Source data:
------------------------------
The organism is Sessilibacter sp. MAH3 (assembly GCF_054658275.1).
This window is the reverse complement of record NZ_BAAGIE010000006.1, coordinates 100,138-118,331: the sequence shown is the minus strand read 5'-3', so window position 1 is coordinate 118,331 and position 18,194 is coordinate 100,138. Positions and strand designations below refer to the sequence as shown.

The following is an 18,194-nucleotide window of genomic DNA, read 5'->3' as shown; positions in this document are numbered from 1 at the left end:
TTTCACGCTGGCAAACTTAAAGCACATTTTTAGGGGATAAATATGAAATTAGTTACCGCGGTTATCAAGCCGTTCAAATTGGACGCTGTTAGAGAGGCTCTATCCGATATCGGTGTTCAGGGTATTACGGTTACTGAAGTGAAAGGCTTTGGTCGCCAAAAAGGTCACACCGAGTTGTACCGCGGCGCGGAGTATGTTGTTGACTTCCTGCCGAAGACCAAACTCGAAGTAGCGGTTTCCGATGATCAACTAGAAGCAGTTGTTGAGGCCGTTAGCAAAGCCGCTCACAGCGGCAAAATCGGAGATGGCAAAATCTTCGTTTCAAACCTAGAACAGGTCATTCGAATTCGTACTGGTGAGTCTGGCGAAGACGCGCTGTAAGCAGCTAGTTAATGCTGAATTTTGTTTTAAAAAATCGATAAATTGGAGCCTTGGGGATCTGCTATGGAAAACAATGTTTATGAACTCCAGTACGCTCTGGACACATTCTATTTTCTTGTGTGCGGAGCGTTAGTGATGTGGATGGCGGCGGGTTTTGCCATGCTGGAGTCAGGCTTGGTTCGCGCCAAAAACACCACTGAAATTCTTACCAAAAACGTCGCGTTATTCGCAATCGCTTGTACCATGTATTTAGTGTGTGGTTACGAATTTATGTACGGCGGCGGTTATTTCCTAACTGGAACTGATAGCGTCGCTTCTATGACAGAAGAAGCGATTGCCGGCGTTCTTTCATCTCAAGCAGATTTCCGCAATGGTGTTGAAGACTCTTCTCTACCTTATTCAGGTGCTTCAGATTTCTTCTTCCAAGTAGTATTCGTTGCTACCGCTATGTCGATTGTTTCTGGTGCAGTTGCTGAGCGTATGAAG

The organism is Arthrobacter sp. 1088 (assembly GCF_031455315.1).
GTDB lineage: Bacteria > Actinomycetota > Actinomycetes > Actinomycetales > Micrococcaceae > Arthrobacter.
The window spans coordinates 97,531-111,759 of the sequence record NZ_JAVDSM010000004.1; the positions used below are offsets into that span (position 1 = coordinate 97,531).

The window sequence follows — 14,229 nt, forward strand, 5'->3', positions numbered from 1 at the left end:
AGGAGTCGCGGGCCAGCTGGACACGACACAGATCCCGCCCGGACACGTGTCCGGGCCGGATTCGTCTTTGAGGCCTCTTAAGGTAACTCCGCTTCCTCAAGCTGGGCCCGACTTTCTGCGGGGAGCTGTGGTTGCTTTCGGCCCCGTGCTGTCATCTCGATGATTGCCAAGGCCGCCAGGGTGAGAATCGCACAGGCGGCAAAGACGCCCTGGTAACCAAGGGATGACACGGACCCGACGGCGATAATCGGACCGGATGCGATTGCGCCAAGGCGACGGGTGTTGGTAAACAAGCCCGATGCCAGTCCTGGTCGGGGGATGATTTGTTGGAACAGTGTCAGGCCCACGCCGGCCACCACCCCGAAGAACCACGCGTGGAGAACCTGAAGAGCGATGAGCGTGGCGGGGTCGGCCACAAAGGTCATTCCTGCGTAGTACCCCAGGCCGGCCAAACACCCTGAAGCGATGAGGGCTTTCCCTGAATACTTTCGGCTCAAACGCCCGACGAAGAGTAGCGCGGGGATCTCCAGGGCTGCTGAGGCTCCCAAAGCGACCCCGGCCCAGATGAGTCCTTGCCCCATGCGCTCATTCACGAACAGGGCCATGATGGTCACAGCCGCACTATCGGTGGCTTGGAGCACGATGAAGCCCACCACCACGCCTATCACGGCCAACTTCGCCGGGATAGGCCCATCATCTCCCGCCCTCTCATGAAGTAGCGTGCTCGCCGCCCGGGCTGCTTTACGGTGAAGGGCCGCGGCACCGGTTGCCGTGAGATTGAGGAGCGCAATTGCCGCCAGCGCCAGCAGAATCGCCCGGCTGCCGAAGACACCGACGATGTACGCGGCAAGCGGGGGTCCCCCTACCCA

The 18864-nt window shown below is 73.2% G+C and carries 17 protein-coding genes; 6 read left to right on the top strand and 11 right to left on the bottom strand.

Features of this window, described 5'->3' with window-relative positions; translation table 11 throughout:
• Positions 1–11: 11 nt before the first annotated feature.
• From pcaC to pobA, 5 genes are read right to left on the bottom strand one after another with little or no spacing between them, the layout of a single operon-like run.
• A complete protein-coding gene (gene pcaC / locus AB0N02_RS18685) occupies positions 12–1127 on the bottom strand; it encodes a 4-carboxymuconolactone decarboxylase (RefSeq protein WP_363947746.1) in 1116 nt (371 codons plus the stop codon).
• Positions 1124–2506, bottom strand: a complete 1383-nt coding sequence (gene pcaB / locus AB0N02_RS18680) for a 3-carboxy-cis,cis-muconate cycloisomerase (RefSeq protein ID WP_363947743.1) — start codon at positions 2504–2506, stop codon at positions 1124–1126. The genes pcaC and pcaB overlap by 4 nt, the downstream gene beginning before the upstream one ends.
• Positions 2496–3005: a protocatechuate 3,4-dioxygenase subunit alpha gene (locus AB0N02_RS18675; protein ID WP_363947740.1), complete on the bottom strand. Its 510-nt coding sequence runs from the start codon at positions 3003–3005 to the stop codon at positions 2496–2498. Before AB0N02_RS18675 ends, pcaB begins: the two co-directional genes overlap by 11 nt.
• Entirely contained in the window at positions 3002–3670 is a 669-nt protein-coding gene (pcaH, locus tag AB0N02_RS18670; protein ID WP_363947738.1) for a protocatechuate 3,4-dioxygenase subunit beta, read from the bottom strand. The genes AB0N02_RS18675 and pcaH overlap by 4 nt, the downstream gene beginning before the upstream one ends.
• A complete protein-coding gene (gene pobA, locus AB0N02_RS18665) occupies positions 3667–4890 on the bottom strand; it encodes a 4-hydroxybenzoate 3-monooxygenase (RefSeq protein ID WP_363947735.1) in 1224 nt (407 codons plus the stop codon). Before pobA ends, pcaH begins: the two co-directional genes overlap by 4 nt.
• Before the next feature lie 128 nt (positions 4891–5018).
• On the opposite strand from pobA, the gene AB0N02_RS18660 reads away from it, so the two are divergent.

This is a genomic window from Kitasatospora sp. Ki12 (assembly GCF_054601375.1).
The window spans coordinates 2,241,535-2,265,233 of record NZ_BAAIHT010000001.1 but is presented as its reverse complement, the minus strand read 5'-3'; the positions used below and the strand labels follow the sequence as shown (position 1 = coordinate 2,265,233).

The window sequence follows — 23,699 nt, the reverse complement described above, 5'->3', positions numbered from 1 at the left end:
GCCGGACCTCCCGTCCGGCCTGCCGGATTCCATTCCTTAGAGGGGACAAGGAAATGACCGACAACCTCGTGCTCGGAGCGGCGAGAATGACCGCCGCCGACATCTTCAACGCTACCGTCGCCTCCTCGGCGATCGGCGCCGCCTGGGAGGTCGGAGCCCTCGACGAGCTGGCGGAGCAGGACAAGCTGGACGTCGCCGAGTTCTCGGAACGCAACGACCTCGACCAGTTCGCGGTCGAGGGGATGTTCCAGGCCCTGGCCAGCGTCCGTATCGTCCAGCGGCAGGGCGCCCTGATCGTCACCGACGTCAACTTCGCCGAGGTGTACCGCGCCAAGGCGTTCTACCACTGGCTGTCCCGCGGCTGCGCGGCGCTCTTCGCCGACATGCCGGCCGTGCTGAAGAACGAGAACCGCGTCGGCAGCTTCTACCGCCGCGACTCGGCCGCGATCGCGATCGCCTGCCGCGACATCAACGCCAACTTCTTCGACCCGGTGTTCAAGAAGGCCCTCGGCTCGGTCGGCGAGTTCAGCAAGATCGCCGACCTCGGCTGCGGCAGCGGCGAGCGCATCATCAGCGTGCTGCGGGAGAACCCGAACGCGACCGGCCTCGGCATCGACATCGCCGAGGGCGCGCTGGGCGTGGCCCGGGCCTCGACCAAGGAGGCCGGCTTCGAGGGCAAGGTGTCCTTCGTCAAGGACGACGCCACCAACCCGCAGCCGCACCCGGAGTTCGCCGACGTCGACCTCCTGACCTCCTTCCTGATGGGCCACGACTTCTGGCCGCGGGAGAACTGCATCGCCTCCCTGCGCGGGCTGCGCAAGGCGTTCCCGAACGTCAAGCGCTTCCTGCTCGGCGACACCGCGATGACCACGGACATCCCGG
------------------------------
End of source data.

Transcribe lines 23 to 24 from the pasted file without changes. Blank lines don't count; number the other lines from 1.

The window sequence follows — 23,699 nt, the reverse complement described above, 5'->3', positions numbered from 1 at the left end:
GCCGGACCTCCCGTCCGGCCTGCCGGATTCCATTCCTTAGAGGGGACAAGGAAATGACCGACAACCTCGTGCTCGGAGCGGCGAGAATGACCGCCGCCGACATCTTCAACGCTACCGTCGCCTCCTCGGCGATCGGCGCCGCCTGGGAGGTCGGAGCCCTCGACGAGCTGGCGGAGCAGGACAAGCTGGACGTCGCCGAGTTCTCGGAACGCAACGACCTCGACCAGTTCGCGGTCGAGGGGATGTTCCAGGCCCTGGCCAGCGTCCGTATCGTCCAGCGGCAGGGCGCCCTGATCGTCACCGACGTCAACTTCGCCGAGGTGTACCGCGCCAAGGCGTTCTACCACTGGCTGTCCCGCGGCTGCGCGGCGCTCTTCGCCGACATGCCGGCCGTGCTGAAGAACGAGAACCGCGTCGGCAGCTTCTACCGCCGCGACTCGGCCGCGATCGCGATCGCCTGCCGCGACATCAACGCCAACTTCTTCGACCCGGTGTTCAAGAAGGCCCTCGGCTCGGTCGGCGAGTTCAGCAAGATCGCCGACCTCGGCTGCGGCAGCGGCGAGCGCATCATCAGCGTGCTGCGGGAGAACCCGAACGCGACCGGCCTCGGCATCGACATCGCCGAGGGCGCGCTGGGCGTGGCCCGGGCCTCGACCAAGGAGGCCGGCTTCGAGGGCAAGGTGTCCTTCGTCAAGGACGACGCCACCAACCCGCAGCCGCACCCGGAGTTCGCCGACGTCGACCTCCTGACCTCCTTCCTGATGGGCCACGACTTCTGGCCGCGGGAGAACTGCATCGCCTCCCTGCGCGGGCTGCGCAAGGCGTTCCCGAACGTCAAGCGCTTCCTGCTCGGCGACACCGCGATGACCACGGACATCCCGG